Avoid import glitches when bringing
Excel data into Access
Accommodating Excel’s structure
A lot of foreign data comes in the form of an Excel file. Unfortunately, Excel and Access
don’t store data in the same way. That’s why importing Excel data into Access seldom
produces the exact table structure you ultimately need. Still, it’s a good idea to let the
import process properly arrange as much of the data as possible.
Importing a single sheet or range of data is straightforward. You import the entire sheet or
range into a single table and then normalize (if necessary). If the Excel file contains more
than one sheet, you must decide whether all that data belongs in separate tables or in one
inclusive table. The general rules of thumb follow:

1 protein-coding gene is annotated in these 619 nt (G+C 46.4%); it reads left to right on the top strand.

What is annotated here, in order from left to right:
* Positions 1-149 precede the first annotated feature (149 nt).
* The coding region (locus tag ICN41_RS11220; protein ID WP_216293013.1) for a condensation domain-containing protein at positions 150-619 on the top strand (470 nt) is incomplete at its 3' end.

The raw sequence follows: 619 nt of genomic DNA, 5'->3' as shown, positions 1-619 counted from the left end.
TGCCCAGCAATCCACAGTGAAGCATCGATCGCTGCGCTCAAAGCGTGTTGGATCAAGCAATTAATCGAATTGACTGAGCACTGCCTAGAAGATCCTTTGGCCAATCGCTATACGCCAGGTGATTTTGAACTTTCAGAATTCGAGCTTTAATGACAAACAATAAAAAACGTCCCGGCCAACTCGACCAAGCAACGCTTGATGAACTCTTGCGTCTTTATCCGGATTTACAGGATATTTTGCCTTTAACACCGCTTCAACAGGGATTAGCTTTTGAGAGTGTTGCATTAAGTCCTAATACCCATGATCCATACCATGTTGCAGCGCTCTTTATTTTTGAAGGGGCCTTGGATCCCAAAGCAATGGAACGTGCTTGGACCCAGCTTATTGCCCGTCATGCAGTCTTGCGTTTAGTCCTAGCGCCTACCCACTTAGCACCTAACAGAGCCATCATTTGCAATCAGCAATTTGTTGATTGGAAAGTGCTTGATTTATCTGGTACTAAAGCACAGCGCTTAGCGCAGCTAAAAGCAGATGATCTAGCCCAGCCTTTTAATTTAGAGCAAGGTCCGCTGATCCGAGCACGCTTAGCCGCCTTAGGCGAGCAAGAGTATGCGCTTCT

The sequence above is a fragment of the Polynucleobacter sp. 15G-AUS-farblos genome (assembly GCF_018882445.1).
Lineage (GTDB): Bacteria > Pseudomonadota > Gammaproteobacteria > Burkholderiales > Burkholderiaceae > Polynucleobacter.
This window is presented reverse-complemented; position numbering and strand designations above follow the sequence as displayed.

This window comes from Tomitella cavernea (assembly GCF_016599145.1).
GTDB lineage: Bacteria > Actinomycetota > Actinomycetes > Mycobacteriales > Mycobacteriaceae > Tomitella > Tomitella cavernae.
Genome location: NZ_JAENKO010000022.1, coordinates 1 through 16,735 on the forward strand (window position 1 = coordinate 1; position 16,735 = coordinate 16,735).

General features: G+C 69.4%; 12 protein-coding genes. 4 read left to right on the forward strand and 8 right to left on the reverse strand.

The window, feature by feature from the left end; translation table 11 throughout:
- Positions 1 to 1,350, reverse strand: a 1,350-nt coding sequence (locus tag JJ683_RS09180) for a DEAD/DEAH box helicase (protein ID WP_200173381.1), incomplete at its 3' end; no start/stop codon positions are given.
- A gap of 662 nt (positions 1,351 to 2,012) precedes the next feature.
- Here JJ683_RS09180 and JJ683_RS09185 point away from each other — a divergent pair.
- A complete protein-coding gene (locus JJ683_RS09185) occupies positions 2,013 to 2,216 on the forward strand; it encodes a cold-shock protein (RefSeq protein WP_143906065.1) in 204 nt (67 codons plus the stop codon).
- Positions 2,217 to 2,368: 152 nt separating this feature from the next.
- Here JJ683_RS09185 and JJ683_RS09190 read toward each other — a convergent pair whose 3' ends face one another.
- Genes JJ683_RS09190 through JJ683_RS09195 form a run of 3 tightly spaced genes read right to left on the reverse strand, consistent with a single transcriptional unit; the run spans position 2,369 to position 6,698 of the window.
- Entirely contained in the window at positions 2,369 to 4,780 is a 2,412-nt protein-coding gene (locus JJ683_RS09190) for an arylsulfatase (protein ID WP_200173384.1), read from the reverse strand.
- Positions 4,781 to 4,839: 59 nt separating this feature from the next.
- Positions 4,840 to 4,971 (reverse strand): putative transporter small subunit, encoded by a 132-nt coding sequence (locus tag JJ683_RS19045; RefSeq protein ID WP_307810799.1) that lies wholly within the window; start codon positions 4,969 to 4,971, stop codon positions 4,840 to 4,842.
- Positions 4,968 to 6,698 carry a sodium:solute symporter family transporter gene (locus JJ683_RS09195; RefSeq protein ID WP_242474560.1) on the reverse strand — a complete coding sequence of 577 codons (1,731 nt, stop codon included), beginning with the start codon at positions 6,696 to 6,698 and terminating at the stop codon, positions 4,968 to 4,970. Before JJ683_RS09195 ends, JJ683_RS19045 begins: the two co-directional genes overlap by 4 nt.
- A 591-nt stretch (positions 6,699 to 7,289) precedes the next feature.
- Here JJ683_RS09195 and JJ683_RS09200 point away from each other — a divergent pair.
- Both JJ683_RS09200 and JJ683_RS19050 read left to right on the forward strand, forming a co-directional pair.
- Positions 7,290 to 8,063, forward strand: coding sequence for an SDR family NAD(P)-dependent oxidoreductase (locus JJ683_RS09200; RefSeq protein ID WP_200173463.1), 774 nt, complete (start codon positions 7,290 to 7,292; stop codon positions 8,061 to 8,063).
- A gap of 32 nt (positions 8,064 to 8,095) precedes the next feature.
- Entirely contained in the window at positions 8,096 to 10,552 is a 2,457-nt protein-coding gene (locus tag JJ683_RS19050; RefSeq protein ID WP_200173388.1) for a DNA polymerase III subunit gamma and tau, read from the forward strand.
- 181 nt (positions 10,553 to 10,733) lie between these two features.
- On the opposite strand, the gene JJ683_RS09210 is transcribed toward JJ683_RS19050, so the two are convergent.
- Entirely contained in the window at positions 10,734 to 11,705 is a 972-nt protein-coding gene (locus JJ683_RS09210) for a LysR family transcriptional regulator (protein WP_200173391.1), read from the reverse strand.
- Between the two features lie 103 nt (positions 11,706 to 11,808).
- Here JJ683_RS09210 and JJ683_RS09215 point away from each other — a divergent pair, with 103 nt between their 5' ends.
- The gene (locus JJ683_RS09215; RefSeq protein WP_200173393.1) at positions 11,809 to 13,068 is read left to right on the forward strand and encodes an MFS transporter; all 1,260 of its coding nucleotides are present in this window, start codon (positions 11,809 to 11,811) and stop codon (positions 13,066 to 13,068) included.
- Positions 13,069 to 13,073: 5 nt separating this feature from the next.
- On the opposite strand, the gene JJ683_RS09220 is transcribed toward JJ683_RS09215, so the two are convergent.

If the sheets share a consistent purpose and structure, you’ll probably combine the
sheets or ranges into one table.
Inconsistent data, whether related or not, should be imported into separate tables.
Suppose you have a file that contains 14 sheets: a list of customers, a list of products, and
12 monthly lists of orders. The customers, the products, and the orders are all related.
Customer and products records comprise two different purposes and structures — the
data is inconsistent, even though it’s related. Consequently, you’d import the customer
and product sheets into separate tables. The 12 monthly sheets are consistent with one
another, so you’d probably import them into a single table.
Figure A shows the result of importing (as ranges) two consistently structured sheets into
the same Access table. The process yields three tables in Access: a customer table, a
products table, and an orders table. After normalizing, you would probably have several
You can combine individual sheets into one Access table during the import process.
Aiming for consistency
Sheets that contain similar data, such as order records for each month, may need some
work before Access will import them correctly. Specifically, the columns must be
consistent from sheet to shee